Director: Oliver Parker
Stars: Toby Jones, Bill Nighy, Catherine Zeta Jones, Tom Courtenay, Michael Gambon, Blake Harrison, Daniel Mays, Bill Paterson
Dangerous ground, this.
When you get a show that is so well loved, and has such iconic characters played by properly good actors who became the role, remaking it is always going to be a risk. You will always come up against that hard-core set of fans who are going to hate you for even trying, no matter how good the film is. You’ll get (perhaps unfair) comparisons with the high quality of the earlier stories, and you’ll get criticisms whether you try to channel the original actors or put your own take on the characters.
This is doubly so when the source material is Dad’s Army. A more iconic British comedy you’ll struggle to find, with characters that are still loved by so many, played by actors whose lives and careers became one with their role.
Given all this, how did they pull off the movie?
Well, the story was fairly simple: the Home Guard unit at Warmington On Sea are tipped off that there’s a German spy somewhere in the town. However, they are all too engrossed in their attempts to impress the beautiful reporter that lands in their midst to realise that there may just be a connection. And with D-Day fast approaching, it’s important that they find out just who is sending messages across the channel.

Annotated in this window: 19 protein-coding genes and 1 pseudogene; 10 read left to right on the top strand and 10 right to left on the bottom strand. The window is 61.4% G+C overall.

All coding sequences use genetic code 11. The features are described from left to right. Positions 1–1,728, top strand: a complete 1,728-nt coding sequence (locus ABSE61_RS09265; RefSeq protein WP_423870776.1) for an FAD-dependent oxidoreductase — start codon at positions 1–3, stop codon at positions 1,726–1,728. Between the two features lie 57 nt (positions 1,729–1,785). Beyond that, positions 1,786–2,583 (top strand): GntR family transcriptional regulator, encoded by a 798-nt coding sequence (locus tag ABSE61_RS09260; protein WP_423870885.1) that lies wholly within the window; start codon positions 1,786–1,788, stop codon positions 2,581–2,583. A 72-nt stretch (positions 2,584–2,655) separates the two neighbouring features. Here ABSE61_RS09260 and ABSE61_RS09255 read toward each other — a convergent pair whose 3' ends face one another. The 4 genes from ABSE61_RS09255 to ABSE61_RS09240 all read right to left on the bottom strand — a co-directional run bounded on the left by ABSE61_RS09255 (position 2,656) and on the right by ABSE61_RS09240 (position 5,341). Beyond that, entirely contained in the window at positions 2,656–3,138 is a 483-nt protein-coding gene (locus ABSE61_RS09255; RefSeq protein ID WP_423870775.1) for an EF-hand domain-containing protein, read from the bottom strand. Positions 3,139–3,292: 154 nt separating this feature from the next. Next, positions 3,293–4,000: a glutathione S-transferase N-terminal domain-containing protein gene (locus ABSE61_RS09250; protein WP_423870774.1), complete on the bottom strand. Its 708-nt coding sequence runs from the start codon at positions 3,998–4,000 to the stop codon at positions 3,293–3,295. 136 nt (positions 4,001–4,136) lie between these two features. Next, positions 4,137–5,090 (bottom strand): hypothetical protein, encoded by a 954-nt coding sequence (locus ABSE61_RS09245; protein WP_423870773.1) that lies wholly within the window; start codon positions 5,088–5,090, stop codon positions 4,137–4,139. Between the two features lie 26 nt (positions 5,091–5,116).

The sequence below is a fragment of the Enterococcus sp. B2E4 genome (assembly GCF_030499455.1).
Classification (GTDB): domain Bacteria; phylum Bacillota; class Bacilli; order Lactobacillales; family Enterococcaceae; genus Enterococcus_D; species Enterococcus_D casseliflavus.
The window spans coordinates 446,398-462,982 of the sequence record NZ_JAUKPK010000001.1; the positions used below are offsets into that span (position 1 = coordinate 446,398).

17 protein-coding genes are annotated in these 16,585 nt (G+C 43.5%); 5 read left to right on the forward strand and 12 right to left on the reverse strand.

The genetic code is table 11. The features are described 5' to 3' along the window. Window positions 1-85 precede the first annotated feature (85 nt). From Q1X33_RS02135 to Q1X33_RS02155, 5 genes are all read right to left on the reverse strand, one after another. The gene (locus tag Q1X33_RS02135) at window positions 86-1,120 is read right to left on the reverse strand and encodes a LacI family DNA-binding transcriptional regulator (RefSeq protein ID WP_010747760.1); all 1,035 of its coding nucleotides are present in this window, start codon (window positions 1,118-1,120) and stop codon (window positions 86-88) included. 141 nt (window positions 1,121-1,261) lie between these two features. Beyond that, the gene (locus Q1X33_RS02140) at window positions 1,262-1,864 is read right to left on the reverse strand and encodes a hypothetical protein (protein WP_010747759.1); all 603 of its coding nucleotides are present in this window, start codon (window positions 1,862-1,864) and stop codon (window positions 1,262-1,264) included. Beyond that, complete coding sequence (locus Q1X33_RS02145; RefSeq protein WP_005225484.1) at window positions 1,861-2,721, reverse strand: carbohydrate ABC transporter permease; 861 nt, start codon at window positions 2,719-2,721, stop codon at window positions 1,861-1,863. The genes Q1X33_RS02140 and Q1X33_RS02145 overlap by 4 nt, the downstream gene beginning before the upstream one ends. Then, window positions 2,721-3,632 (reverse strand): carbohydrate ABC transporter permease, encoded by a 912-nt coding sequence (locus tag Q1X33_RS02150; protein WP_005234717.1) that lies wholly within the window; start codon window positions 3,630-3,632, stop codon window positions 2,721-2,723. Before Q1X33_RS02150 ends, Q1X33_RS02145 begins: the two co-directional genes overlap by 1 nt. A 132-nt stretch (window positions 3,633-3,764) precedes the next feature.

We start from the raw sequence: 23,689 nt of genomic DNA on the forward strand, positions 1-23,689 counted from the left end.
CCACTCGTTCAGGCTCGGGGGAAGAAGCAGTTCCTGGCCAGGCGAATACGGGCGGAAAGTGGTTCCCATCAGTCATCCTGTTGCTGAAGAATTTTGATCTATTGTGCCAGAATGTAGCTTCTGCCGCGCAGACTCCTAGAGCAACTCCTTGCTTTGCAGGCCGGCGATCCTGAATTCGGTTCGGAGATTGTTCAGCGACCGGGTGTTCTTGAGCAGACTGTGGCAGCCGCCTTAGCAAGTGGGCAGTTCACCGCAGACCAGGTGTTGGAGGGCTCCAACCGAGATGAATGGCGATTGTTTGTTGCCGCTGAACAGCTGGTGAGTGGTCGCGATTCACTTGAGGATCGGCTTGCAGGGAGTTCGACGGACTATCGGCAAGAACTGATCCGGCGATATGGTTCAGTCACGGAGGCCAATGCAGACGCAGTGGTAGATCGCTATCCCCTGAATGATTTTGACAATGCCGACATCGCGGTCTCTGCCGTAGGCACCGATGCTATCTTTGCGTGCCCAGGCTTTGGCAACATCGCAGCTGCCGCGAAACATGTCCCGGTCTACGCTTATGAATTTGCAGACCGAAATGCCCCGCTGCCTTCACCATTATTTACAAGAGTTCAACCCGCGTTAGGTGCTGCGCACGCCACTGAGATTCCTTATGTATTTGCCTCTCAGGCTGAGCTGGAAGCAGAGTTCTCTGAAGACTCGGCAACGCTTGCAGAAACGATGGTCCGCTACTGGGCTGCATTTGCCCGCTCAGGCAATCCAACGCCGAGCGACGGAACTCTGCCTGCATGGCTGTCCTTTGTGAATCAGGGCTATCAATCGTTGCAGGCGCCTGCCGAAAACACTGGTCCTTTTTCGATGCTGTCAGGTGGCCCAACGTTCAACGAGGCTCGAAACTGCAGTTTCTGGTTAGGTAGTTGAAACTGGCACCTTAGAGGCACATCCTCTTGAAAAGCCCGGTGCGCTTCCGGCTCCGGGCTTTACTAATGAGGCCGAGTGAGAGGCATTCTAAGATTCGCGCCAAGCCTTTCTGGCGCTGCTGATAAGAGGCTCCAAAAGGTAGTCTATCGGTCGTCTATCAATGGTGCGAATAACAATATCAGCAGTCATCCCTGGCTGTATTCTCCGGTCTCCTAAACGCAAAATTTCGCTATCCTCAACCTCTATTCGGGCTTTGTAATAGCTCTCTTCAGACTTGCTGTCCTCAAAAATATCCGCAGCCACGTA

When I first saw this movie, I admit to being pleasantly surprised. My expectations for a dire mockery of the tv show were quickly dispelled by some of the performances. Toby Jones was very good as the bumbling Captain Mainwaring, and Michael Gambon was simply superb as the doddery pacifist Private Godfrey. And whilst the others were not up to par with the past, only Tom Courtenay as Corporal Jones really let the side down.
The script has plenty of laughs, there’s some great slapstick that would not have been amiss back in the day, and it was great to see Ian Lavender and Frank Williams back on screen.
So – what did I think overall?
Was it an unqualified success? Well, no. That would have been nearly impossible.
Was it the unmitigated disaster that so many feared? Most definitely not. It treated the characters, the legacy, and the fans with respect, and delivered a good, funny film that paid tribute to the original in a way that many remakes just don’t.